Student gun safety concerned nationwide

Owen Pelkey, Writer

Last month, Newsela conducted a poll that reached over 25,000 students across the country. 3,500 schools from every state, including Washington D.C., participated, ending in well-thought out and meaningful poll results.

Newsela is a news outlet for current events stories that is specifically made for the classroom. Many schools find this useful, as it offers articles that can be changed from a 5th grade reading level to a high school reading level all for the same article.

Within Newsela’s poll, they found that a majority of students supported proposed gun control measures, with only 24 percent of students not support the measures.

The poll comes in time for the beginning of the March For Our Lives movement, that was sparked after the unfortunate events that occurred in Parkland, FL in February, and taking place only days before the national March For Our Lives movements took place all over the country.

“Gun laws in the United States should be stricter,” states the first question of the poll.
The results reveal that an overwhelming 67 percent of students either agree or strongly agree with the statement, while 26 percent of students disagree or strongly disagree, and 7 percent of students are unsure.

It’s possible that the recent trend in school shootings has had an effect on the opinions of current day high school students. These shootings could leave students feeling unsafe in an environment that is meant for learning and understanding, rather than fear and anxiety.

“Bump stocks (devices that can make semi-automatic guns shoot faster) should be banned,” states the second question.
57 percent of students answered that they agree or strongly agree with this statement, 24 percent of students disagree or strongly disagree, and about 19 percent of students are unsure.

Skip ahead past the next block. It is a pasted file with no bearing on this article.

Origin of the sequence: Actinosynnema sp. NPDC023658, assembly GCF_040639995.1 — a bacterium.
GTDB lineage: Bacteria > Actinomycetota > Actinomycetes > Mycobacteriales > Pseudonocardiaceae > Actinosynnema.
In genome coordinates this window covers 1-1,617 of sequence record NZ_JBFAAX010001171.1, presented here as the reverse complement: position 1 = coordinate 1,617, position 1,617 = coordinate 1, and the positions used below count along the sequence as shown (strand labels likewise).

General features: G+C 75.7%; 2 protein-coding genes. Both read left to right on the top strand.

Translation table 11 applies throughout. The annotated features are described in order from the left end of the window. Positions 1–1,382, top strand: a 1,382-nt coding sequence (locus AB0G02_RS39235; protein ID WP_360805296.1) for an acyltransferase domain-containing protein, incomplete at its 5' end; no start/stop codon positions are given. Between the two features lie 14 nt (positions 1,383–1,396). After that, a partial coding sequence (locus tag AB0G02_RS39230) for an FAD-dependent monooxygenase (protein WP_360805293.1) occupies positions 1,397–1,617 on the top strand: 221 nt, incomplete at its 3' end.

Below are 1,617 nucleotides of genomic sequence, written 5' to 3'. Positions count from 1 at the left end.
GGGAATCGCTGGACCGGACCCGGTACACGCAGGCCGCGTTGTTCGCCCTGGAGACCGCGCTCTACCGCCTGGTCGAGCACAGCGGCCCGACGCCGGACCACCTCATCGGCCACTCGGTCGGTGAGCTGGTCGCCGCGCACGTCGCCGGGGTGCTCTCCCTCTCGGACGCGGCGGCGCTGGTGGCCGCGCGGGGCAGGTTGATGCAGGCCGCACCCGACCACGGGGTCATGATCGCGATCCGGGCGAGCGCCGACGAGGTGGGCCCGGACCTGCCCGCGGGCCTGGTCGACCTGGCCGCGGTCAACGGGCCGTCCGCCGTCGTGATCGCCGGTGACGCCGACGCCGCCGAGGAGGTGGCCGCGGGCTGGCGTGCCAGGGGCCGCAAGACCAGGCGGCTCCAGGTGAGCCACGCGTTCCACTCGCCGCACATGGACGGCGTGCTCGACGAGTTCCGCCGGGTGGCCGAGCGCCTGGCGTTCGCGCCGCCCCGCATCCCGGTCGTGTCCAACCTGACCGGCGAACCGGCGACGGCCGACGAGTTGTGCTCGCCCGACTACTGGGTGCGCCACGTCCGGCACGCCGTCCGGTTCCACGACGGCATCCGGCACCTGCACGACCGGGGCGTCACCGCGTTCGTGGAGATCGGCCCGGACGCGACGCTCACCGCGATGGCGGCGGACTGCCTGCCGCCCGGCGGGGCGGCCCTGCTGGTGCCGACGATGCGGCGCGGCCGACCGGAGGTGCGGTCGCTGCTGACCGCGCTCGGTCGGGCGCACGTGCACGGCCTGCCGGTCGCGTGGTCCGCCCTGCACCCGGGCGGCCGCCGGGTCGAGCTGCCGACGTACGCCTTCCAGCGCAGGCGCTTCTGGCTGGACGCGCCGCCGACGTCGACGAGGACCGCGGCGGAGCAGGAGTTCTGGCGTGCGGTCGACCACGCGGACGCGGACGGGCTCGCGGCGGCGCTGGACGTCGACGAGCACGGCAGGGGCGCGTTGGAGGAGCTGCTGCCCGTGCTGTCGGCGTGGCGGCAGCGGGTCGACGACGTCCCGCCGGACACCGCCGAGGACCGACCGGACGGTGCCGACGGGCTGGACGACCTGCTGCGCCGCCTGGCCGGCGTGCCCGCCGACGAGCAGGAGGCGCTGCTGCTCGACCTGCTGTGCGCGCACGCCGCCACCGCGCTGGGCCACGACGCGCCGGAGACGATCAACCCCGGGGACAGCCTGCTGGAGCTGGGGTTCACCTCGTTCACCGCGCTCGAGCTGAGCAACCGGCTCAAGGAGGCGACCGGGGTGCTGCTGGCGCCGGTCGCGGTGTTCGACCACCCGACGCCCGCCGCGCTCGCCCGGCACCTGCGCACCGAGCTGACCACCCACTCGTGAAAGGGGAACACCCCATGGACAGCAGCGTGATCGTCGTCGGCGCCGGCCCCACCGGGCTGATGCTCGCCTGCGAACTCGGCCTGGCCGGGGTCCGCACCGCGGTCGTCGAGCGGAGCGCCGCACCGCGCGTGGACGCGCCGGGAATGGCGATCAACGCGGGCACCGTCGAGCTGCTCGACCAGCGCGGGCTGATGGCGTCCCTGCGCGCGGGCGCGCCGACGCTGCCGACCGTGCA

The amount of students who are unsure seemed to raise for this question, as it’s possible that the amount of students educated on the matter of guns, or more specifically bump stocks, are much less.

Despite the 19 percent remaining unsure, still over half of students agreed with the statement, which is telling about the impact of the March For Our Lives movement on student lives today.

“Teachers should be allowed to carry licensed guns to school to protect their students,” reads the third question.

Only 28 percent of students agreed or strongly agreed with the statement, 55 percent disagreed or strongly disagreed, and 17 percent were unsure about it.

With a majority of students feeling that gun control laws should be stricter, they could feel that putting more guns into the school system would, instead of making them feel safer, result in more possibilities of being harmed at school.

However, 28 percent of students still feel that giving guns to teachers would give the chance for more protection, and decrease the likelihood of mass shootings taking place within the school systems.

“The minimum age to buy assault weapons should be raised from 18 to 21 years old,” stated the fourth question.

Another overwhelming response, 67 percent of students agreed or strongly agreed with the statement, 24 percent disagreed or strongly disagreed, and only 9 percent of students were left unsure.

Raising the minimum age requirement could, in theory, reduce the amount of gun owners throughout the United States. With allowing less people to buy guns until they meet the requirement, some students might feel that putting less guns into the hands of citizens in the country, it could decrease the amount of mass shootings in the country.

However, the other 24 percent could feel that 18 is the necessary age to be able to purchase an assault weapon. Other actions, like buying cigarettes, voting, and getting a tattoo, are all allowed for 18 year olds to do. Some might feel that purchasing assault weapons fits into this category.

The final question asked in the poll, was about the likelihood of the student attending a protest or writing a letter to a congressperson about the gun regulations or Second Amendment rights.
44 percent of students responded that they already have or were likely to do so, 31 percent of students answered that it was unlikely, with 25 percent of students being unsure.

With a controversial topic like this one, it’s more important than ever to be able to voice an opinion, whether it be through protest, letter, or another mode.

Overall, the Newsela poll seemed to reveal that a large majority of students are ready for a change in gun control laws within the government, and many of those students are willing to do something themselves to make a difference.

With it being almost two months after the shooting at Stoneman Douglas High School, the March For Our Lives movement isn’t giving any indication of slowing down, and students continue to be more passionate than ever about the topic of gun control.